Continue reading “How can we save for retirement and our child’s college education at the same time?”

Retirement Planning – Work with a Professional

Retirement Planning: The Basics

You may have a very idealistic vision of retirement — doing all of the things that you never seem to have time to do now. But how do you pursue that vision? Social Security may be around when you retire, but the benefit that you get from Uncle Sam may not provide enough income for your retirement years. To make matters worse, few employers today offer a traditional company pension plan that guarantees you a specific income at retirement. On top of that, people are living longer and must find ways to fund those additional years of retirement. Such eye-opening facts mean that today, sound retirement planning is critical.

But there’s good news: Retirement planning is easier than it used to be, thanks to the many tools and resources available. Here are some basic steps to get you started.

Continue reading “Retirement Planning – Work with a Professional”

Understanding Probate

Paying income tax on most retirement distributions

When you die, you leave behind your estate. Your estate consists of your assets — all of your money, real estate, and worldly belongings. Your estate also includes your debts, expenses, and unpaid taxes. After you die, somebody must take charge of your estate and settle your affairs. This person will take your estate through probate, a court-supervised process that winds up your financial affairs after your death. The proceedings take place in the state where you were living at the time of your death. Owning property in more than one state can result in multiple probate proceedings. This is known as ancillary probate.

How does probate start?

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Choosing a Beneficiary for your IRA or 401(k)

Selecting beneficiaries for retirement benefits is different from choosing beneficiaries for other assets such as life insurance. With retirement benefits, you need to know the impact of income tax and estate tax laws in order to select the right beneficiaries.  Although taxes shouldn’t be the sole determining factor in naming your beneficiaries, ignoring the impact of taxes could lead you to make an incorrect choice.

In addition, if you’re married, beneficiary designations may affect the size of minimum required distributions to you from your IRAs and retirement plans while you’re alive. Continue reading “Choosing a Beneficiary for your IRA or 401(k)”

There’s Still Time to Contribute to an IRA for 2018

 

Even though tax filing season is well under way, there’s still time to make a regular IRA contribution for 2018. You have until your tax return due date (not including extensions) to contribute up to $5,500 for 2018 ($6,500 if you were age 50 or older on December 31, 2018). For most taxpayers, the contribution deadline for 2018 is April 15, 2019 (April 17 for taxpayers who live in Maine or Massachusetts).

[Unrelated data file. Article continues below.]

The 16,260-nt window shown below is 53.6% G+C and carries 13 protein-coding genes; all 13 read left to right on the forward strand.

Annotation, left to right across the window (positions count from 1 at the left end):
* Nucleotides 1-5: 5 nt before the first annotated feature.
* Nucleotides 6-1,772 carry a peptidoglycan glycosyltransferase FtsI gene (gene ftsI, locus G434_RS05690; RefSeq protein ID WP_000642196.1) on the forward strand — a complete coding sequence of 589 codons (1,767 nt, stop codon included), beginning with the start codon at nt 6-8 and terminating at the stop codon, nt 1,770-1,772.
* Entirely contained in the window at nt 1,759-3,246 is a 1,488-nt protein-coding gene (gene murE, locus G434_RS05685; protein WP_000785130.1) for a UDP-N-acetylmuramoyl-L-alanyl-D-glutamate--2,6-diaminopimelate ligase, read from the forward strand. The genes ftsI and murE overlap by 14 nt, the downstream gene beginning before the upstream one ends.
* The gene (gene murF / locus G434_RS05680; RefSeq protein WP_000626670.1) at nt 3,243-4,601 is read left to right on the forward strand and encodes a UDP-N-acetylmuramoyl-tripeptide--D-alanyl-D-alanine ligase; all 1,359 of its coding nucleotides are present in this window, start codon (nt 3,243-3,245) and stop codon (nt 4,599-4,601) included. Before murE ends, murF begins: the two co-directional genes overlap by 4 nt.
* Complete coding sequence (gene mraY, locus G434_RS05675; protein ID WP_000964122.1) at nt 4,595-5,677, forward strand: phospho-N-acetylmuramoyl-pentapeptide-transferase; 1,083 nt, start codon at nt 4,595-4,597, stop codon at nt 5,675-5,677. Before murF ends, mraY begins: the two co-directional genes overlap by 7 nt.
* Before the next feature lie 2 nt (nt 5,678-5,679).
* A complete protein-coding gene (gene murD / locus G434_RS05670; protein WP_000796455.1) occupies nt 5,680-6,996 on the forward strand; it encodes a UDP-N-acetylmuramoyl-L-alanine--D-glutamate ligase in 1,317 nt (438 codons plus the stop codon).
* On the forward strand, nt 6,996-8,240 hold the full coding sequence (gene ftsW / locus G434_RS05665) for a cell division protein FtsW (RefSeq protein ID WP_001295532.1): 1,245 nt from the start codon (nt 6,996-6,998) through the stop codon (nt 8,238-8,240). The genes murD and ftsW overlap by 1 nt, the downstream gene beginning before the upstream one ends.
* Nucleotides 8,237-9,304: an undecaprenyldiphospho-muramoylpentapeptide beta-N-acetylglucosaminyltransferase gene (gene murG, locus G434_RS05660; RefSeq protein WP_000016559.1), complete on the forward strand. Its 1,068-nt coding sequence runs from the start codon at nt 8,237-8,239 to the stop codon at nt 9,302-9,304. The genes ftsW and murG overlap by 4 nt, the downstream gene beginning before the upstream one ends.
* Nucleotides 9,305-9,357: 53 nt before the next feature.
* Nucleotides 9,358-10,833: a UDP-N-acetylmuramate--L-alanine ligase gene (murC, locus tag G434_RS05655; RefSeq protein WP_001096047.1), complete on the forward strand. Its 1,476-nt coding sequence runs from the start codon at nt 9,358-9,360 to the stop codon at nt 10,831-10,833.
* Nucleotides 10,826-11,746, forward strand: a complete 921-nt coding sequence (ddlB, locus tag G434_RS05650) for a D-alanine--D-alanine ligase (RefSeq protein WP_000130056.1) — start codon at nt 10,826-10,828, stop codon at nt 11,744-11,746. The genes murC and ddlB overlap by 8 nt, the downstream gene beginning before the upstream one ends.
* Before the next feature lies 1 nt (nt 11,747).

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You can contribute to a traditional IRA, a Roth IRA, or both, as long as your total contributions don’t exceed the annual limit (or, if less, 100% of your earned income). You may also be able to contribute to an IRA for your spouse for 2018, even if your spouse didn’t have any 2018 income.

Traditional IRA

You can contribute to a traditional IRA for 2018 if you had taxable compensation and you were not age 70½ by December 31, 2018. However, if you or your spouse was covered by an employer-sponsored retirement plan in 2018, then your ability to deduct your contributions may be limited or eliminated, depending on your filing status and modified adjusted gross income (MAGI). (See table below.) Even if you can’t make a deductible contribution to a traditional IRA, you can always make a nondeductible (after-tax) contribution, regardless of your income level. However, if you’re eligible to contribute to a Roth IRA, in most cases you’ll be better off making nondeductible contributions to a Roth, rather than making them to a traditional IRA.

 

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Financial Basics for Millennials

Financial Basics for Millennials

 

With age comes responsibility, so if you’re a young adult in your 20s or 30s, chances are you’ve been introduced to the realities of adulthood. While you’re excited by all the opportunities life has to offer, you’re also aware of your emerging financial responsibility.  In the financial realm, the millennial generation (young adults born between 1981 and 1997) faces a unique set of challenges, including a competitive job market and significant student loan debt that can make it difficult to obtain financial stability.

 

Poor money management can lead to debt, stress, and dependency on others. Fortunately, good money management skills can make it easier for you to accomplish your personal goals. Become familiar with the basics of planning now, and your future self will thank you for being responsible. Continue reading “Financial Basics for Millennials”